Tennesse Walker Breed Gaited Horse Information

Tennessee Walkers are graceful, gentle horses bred for their characteristic 4 beat running walk. Known for having a calm and easygoing disposition, Tennessee Walker horses are bred in a variety of colors including black, chestnut, sorrel, bay, champagne and sabiano.

A docile giant, Tennesse Walkers generally stand between 15 and 17 hands tall and weigh anywhere from 900 to 1200 pounds. Tennessee Walkers have a long neck with sloping shoulders, a large head with refined bone structure and small ears. Their short backs combined with their short, strong coupling contributes to an elongated stride.

Tennessee Walkers became popular because of their smooth gait and incredible stamina in addition to their gentle disposition. Even after the advent of the automobiles, owners maintained these animals as they were intelligent, flashy and show worthy. The horse used as the Lone Ranger’s steed Silver, was at times a Tennessee Walker as was Roy Roger’s horse Trigger Jr., Trigger’s successor. Tennessee Walkers are versatile and comfortable with English as well as Western riding, jumping, trail riding and driving.

Tennessee Walker Horses For Sale

Sinatra

We call him Sinatra for he has two blue eyes and a gait that is as smooth as they come. Riding him is like floating on a cloud. He very willingly goes over logs and crosses water. When my friends were running their horses, "Old Blue Eyes" stayed in his gait and kept up with them! You have to earn this horse's respect. When you spend some time with him and show leadership, he will willingly do anything you ask. He has just finished 30 days of professional training. He is a big guy with lots of get up and go. Sinatra is a beautiful and awesome horse.

Breed: Tennessee Walker
Registered: No
Temperament:
1 Calm, 10 Spirited
3
Level of Rider: Intermediate
Color: Black & White
Age: 9 years-old
Sex: Gelding
Height: 16 hh
Price: $6200

Sinatra, Tennessee Walker, Front View Sinatra, Tennessee Walker, Left View Sinatra, Tennessee Walker, Rear View Sinatra, Tennessee Walker, Right View

Little Joe

He is a gentle soul who wants nothing more than to please you. Little Joe bonds easily with people and would crawl up on to your lap if he could. This little guy is fast and keeps up with others in his natural gait. He is comfortable being in the middle or rear of a group on the trail. His biggest fault is he tries too hard to please you. Little Joe needs a confident, kind person to guide him.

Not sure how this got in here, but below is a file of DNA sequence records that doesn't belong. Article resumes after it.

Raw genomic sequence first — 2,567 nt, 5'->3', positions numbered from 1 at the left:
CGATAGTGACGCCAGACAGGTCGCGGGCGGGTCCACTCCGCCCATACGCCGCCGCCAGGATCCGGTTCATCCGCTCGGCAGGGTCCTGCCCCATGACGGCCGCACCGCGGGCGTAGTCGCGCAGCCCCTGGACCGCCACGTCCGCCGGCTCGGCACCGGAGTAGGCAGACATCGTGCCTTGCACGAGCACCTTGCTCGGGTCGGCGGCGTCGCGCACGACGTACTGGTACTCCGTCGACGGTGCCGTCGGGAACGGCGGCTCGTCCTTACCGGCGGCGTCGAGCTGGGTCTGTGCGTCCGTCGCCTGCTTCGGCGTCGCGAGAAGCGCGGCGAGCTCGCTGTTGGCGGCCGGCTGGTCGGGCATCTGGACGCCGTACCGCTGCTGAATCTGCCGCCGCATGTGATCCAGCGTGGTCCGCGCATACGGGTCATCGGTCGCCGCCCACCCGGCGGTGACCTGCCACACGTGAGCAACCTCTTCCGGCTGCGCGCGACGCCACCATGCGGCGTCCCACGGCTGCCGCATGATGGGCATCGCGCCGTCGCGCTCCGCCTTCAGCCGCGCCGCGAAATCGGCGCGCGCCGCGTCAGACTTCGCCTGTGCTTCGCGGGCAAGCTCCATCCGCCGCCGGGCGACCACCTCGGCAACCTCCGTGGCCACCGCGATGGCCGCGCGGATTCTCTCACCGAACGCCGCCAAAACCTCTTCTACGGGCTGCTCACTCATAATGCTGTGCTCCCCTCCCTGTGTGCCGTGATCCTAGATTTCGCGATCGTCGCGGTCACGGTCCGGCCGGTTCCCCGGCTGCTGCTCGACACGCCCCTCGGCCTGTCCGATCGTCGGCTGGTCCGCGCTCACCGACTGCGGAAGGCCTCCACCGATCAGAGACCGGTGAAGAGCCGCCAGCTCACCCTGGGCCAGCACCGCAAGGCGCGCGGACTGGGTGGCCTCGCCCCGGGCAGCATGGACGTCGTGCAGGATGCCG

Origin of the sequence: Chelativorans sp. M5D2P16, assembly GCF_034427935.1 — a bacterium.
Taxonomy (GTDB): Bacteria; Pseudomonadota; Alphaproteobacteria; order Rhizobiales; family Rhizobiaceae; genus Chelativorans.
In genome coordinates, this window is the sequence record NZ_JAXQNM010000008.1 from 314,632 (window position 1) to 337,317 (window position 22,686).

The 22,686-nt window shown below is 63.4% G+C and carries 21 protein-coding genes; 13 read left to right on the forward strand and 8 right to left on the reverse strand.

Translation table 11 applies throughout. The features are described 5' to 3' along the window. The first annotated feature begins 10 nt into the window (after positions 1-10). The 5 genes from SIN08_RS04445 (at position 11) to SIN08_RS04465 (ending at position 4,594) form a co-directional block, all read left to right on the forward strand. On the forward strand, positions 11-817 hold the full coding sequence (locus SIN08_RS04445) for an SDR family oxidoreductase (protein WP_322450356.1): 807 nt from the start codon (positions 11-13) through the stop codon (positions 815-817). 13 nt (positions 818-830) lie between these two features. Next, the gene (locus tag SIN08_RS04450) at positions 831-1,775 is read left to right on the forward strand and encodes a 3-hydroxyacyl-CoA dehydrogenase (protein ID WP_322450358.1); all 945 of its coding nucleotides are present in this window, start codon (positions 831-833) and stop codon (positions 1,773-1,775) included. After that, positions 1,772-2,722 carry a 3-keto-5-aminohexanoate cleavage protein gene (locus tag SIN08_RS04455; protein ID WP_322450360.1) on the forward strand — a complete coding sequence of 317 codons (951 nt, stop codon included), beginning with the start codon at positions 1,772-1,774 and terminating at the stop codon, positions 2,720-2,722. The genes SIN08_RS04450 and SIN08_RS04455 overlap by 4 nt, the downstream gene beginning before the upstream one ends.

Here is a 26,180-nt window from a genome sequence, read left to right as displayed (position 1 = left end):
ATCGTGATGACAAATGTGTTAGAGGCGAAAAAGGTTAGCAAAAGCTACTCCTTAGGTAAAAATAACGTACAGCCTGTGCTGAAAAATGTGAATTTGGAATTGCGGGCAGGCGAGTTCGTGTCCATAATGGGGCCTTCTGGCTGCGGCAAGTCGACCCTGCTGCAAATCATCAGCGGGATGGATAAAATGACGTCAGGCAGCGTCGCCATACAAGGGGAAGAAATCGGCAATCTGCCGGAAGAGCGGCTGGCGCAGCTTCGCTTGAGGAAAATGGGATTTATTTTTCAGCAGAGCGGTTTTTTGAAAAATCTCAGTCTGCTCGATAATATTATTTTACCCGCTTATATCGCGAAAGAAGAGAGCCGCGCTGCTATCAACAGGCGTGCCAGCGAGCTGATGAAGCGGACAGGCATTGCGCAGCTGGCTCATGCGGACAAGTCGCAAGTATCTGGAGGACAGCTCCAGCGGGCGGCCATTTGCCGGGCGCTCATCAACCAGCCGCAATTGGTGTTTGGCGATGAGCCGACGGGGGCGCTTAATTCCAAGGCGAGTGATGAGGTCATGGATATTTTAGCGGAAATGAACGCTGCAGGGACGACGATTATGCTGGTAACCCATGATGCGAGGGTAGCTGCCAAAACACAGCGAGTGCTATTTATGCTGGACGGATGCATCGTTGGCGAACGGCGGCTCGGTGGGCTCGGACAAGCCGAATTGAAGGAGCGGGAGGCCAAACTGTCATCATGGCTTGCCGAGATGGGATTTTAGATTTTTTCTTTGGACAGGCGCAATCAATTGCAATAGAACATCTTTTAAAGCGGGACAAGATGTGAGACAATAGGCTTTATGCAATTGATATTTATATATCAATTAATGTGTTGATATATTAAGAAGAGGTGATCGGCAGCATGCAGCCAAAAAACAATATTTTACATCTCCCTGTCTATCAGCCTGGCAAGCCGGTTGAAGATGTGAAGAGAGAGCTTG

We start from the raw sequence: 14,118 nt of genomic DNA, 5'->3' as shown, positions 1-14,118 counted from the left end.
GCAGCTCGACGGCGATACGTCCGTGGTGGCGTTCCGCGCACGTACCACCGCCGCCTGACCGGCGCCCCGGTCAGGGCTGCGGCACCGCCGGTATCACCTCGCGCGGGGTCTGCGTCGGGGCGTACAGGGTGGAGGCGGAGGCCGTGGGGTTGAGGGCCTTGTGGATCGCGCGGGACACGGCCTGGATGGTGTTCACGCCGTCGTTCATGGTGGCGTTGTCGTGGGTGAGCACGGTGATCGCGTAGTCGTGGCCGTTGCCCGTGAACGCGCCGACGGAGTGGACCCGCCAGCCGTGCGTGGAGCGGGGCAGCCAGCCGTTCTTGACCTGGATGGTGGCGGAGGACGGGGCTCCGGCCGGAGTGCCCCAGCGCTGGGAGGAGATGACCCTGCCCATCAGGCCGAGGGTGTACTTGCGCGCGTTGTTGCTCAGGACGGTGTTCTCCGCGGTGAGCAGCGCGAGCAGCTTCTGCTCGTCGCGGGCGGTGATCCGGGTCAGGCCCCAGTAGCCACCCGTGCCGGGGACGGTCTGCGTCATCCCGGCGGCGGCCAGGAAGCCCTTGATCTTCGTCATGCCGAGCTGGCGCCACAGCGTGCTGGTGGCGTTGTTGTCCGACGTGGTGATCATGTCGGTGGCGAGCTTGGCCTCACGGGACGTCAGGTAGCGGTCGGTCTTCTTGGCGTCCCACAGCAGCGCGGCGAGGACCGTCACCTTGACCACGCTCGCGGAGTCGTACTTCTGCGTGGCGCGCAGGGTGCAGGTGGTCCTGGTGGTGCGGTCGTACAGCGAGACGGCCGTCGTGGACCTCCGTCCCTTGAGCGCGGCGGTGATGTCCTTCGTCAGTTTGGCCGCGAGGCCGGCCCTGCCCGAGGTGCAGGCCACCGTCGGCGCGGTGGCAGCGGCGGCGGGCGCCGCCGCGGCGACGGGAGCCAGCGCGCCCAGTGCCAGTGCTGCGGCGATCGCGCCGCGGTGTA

Breed: Tennessee Walker
Registered: No
Temperament:
1 Calm, 10 Spirited
3
Level of Rider: Intermediate
Color: Black & White
Age: 12 years-old
Sex: Gelding
Height: 14.2 hh
Price: $4750

Little Joe, Tennessee Walker, Front View Little Joe, Tennessee Walker, Left View Little Joe, Tennessee Walker, Rear View Little Joe, Tennessee Walker, Right View

Mailman

If you want to enjoy a great ride every time - this is the guy for you !! He is a shining example of "been there done that". He has years of trail experience. I put friends, who only know the basics of riding on him and out into the desert we go; they can't stop smiling. I have gone a couple of months without riding him and then when I throw a saddle on him, it is as if no time has passed. He knows what he is suppose to do and does it. He has loads of personality and is the first to come up the fence to greet you. Mailman is a joy to have around and your gain is my loss.

Breed: Tennessee Walker
Registered: Pedigree Available
Temperament:
1 Calm, 10 Spirited
2
Level of Rider: Beginner
Color: Black & White
Age: 14 years-old
Sex: Gelding
Height: 15 hh
Price: $5750
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Mailman, Tennessee Walker, Front View Mailman, Tennessee Walker, Left View Mailman, Tennessee Walker, Rear View Mailman, Tennessee Walker, Right View

Tennessee Walker Horse Breed History

The Tennessee Walker Breed of gaited horses originated in the 1800’s when the Narragansett Pacer and the Canadian Pacer were blended to create a animal that was sure footed and could handle the mountainous terrain. The Confederation Pacer and the Union Trotter were added to the bloodlines during the Civil War. These horses became known as the Southern Plantation Horse or the Tennessee Pacer. Plantation owners rode these horses while they surveyed their vast properties. Later bloodlines from other breeds were added to increase stamina, like the Thoroughbred, Standardbred, and Morgan. In 1885, the stallion Allendorf and the mare Maggie Marshall produced a foal that was named Black Allen. He became the foundation sire of the Tennessee Walking Horse breed. The registry was officially formed in 1935.